You can't (reliably) get hardware information in pure Java. You would have to use JNA or JNI. Can you clarify what kind of encryption system you're building, and why you need the hardware info?

EDIT: Steve McLeod has noted that Java has a NetworkInterface.getHardwareAddress() method. However, there are serious caveats, including the fact that not all Java implementations allow access to it, and MAC addresses can be trivially forged.

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I wrote an application and i want to encrypt it ... –  Sam Feb 5 '10 at 11:19
Not strictly true, as the java.net.NetworkInterface class shows. –  GregS Feb 5 '10 at 22:04
You're right. But note that not all implementations support this method (see java.sun.com/javase/6/docs/api/java/net/…), not all computers have network cards at all, people change network cards often (think wired->wireless), and it is trivial to forge the address. Given all that, I consider this a dead end. –  Matthew Flaschen Feb 5 '10 at 23:55

I think such OS specific command is not available in Java.

This link shows a way to run it on windows.

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Thanks it's maybe useful I'll check it :) –  Sam Feb 5 '10 at 11:22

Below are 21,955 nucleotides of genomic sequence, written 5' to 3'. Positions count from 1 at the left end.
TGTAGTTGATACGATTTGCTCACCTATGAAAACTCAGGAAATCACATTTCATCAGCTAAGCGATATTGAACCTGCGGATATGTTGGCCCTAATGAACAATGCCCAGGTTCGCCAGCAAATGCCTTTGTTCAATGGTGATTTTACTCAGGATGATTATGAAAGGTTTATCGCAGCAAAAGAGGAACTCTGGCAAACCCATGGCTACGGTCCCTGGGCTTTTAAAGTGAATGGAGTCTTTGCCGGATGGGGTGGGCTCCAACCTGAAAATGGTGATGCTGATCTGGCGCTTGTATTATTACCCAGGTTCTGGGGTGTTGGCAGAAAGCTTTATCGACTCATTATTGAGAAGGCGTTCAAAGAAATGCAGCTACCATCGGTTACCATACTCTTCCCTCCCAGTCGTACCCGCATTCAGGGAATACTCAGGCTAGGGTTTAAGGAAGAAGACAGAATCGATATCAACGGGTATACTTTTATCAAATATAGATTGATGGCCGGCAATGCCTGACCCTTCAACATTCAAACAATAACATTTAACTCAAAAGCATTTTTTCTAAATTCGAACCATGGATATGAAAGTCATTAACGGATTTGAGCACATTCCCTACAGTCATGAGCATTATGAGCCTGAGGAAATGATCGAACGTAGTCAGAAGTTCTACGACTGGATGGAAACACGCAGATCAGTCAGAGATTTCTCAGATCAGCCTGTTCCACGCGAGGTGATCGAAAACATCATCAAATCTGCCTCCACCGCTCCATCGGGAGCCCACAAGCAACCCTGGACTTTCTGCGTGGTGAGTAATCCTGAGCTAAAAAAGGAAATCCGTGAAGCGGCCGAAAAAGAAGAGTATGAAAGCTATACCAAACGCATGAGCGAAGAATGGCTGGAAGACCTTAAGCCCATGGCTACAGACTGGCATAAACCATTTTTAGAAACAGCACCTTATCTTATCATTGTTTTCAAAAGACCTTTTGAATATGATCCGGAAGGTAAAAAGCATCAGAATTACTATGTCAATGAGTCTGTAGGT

This is actually quite clever! Someone should port this to other environments too, and package it all into one library. –  Joonas Pulakka Feb 5 '10 at 11:32
Is it realy possible ? –  Sam Feb 5 '10 at 11:41
Well, Linux (and I believe OS X too) has commands like dmesg and uname and places like /proc/cpuinfo that give various hardware-related information. So it would be just a matter of running the relevant commands with System.exec and parsing their output. Of course, it's hard to guarantee that some specific information is available (or that it is correct), but at least it could be tried. –  Joonas Pulakka Feb 5 '10 at 12:18
this specific command may be architecture-specific, not OS-specific - eg, the CPUID instruction and related instructions. That said, this is probably going to run on x86, so I don't usually see this as a Big Issue. –  poundifdef Feb 6 '10 at 0:14

What you are really looking for is a good entropy source, but I would actually suggest you investigate the Java Cryptography Architechture as it provides a framework for this, so you can concentrate on your actual algorithm.


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There's no way to get hardware information directly with Java without some JNA/JNI library. That said, you can get "somewhat unique, system-specific values" with System.getEnv(). For instance,


should return computer's name in a Windows system. This is, of course, higly unportable. And the values can change with time in the same system. Or be the same in different systems. Oh, well...

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Ok if the user want change his/her computer name ???? –  Sam Feb 5 '10 at 11:27
You can get MAC addresses without JNI, FWIW –  finnw Feb 5 '10 at 11:36

You should also consider a machine can have more than one CPU/NIC/whatever and thus more than one IDs.

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No problem you know why? because one cpuid is enough for generating a code ... –  Sam Feb 5 '10 at 12:24